After a couple of weeks of this process of checking notifications on my wrist, only to have to reach for the phone, I gave up. Ultimately, it became a distraction that took attention away from whatever I was doing – a criticism commonly levelled at smartphones already. In my own experience, this is compounding the problem, not helping it. If I’m at dinner with family or friends, I don’t really want constant updates. Yes, I could silence them, but then I could also just not bother wearing it too – and then why would I put it back on?
I think part of the problem for me lies in the confusion between promise and purpose – they’re imagined to be hi-tech devices of the future that can streamline our lives. In reality, they’re a slightly clunkier way of achieving everything you’re doing already. Their purpose for slightly more adventurous uses is also ill-defined. Metaio seems to think they’d be the perfect platform for augmented reality (AR), but I disagree.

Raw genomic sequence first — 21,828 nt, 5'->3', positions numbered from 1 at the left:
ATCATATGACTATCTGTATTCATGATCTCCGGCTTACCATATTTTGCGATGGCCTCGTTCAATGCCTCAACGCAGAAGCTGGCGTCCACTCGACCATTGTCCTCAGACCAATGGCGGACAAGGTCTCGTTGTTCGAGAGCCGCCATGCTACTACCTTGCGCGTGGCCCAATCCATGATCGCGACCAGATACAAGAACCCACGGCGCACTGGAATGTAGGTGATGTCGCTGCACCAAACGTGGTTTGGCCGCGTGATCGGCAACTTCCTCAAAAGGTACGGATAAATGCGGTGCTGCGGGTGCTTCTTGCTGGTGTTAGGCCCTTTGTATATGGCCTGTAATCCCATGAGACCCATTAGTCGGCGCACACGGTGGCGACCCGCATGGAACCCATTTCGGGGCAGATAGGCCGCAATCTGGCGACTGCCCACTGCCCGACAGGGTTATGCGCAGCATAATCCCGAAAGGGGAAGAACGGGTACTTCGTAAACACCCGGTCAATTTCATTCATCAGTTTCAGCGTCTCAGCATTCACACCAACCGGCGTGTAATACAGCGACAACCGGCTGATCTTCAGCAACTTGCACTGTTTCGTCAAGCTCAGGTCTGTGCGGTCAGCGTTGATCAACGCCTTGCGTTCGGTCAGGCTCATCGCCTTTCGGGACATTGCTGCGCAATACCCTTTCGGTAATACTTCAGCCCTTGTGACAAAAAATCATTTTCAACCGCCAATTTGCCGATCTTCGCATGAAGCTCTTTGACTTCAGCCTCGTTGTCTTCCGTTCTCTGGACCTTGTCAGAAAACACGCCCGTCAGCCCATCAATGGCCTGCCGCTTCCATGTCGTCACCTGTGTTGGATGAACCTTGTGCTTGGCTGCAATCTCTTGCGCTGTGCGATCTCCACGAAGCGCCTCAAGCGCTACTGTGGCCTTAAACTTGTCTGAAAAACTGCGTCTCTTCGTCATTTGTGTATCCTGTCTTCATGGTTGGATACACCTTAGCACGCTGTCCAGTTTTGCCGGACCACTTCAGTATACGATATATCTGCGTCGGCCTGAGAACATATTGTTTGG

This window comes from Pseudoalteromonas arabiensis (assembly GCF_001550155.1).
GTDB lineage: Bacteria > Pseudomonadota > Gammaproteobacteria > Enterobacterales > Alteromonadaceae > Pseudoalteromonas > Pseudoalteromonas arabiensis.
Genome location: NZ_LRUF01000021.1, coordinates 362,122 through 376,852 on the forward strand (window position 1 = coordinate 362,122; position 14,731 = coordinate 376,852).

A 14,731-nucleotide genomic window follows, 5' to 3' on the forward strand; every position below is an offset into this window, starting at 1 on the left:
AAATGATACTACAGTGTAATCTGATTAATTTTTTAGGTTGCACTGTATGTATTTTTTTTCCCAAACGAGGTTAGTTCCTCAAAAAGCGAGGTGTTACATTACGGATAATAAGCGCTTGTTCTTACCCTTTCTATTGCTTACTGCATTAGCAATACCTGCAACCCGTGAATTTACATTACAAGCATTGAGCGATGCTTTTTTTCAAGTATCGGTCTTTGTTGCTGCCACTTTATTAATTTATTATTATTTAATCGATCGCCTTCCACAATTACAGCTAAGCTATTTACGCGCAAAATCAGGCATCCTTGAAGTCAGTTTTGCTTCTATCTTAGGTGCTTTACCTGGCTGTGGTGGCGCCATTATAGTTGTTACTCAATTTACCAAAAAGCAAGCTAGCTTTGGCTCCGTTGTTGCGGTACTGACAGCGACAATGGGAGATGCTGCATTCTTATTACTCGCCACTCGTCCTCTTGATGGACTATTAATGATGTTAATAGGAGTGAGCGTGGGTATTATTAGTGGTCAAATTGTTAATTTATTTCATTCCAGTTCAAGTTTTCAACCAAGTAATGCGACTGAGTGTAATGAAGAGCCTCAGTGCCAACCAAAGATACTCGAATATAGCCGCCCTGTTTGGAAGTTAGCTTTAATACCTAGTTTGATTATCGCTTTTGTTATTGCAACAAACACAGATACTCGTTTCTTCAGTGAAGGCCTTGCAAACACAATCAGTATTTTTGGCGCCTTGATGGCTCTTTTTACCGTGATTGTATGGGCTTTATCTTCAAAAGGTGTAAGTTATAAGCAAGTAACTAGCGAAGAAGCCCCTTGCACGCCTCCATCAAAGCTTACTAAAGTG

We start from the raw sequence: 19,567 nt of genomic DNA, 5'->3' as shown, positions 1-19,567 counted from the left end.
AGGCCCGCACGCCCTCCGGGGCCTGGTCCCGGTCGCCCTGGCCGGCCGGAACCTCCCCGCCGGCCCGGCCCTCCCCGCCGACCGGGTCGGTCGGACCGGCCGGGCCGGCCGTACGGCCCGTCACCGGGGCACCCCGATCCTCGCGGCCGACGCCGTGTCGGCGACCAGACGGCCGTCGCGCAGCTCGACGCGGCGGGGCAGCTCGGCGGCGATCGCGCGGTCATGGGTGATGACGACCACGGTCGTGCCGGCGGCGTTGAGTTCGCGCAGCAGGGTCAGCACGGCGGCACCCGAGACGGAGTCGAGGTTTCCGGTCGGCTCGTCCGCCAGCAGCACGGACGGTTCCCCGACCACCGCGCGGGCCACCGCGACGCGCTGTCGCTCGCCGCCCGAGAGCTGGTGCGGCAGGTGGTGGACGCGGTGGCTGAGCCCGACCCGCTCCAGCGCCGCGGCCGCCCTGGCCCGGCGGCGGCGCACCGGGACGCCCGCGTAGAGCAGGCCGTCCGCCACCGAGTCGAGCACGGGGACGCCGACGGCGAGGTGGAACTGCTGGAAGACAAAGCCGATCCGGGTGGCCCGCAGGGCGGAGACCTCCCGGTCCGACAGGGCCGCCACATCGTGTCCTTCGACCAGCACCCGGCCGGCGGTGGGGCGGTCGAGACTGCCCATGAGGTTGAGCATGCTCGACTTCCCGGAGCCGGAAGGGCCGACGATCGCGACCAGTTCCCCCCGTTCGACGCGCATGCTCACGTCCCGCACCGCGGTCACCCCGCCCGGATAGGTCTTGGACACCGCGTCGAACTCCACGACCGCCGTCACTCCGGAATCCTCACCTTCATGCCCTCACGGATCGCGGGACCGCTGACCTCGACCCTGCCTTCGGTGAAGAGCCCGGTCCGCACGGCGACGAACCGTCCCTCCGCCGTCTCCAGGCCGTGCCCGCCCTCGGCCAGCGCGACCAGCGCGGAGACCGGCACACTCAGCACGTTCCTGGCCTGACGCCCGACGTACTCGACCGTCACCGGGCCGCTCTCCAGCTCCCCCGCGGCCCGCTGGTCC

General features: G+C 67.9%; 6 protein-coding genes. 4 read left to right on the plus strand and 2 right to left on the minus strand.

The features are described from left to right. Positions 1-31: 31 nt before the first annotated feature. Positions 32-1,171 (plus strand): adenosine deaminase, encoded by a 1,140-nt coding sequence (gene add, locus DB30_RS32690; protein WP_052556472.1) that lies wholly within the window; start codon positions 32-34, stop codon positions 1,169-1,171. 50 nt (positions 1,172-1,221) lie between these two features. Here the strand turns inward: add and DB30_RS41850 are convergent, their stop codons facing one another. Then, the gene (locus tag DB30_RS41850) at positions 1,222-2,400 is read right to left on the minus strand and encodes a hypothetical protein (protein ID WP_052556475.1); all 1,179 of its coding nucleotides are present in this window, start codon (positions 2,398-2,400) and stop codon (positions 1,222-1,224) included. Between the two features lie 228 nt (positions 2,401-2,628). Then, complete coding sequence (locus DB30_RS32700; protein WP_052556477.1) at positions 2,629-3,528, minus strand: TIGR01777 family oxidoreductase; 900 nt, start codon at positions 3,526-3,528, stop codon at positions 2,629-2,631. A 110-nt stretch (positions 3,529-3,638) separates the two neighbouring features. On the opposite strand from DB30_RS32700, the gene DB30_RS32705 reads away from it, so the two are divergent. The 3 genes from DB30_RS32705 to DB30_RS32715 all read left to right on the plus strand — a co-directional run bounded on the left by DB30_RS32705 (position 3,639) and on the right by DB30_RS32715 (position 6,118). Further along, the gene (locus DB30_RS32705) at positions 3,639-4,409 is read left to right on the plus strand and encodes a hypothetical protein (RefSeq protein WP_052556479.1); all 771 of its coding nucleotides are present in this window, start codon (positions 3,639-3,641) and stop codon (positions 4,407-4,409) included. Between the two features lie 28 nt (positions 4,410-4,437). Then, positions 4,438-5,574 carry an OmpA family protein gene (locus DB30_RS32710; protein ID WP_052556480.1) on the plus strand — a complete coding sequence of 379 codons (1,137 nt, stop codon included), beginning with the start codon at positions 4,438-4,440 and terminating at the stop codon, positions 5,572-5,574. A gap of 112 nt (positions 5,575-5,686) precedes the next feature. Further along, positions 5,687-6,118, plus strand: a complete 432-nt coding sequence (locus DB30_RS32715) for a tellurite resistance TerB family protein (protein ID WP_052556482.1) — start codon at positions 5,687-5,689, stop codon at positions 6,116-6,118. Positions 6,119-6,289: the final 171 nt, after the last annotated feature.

Augmented reality’s problem, in general, is that it needs the device to get out of the way completely. Reaching for your phone to scan special content in magazines or anywhere else just isn’t natural, and often doesn’t provide enough of a reward to encourage repeat behaviour in the future. AR needs to be an interaction that isn’t impeded, or even initiated, in any way. It needs to take place effortlessly; that’s why wearable smartglasses are the better option right now, although they have their own hardware problems.
Putting AR experiences on a small-screened smartwatch where the user needs to explicitly initiate any interaction just doesn’t make sense to me.
Attopedia lets you look at Wikipedia on your wrist, but I’m yet to be convinced of the true value in that. Sure, it’s a novelty, but no, it’s not something I’d use regularly, if at all.
I’m not against a diverse range of uses and functionality, but it has to make sense and not just be for the sake of it.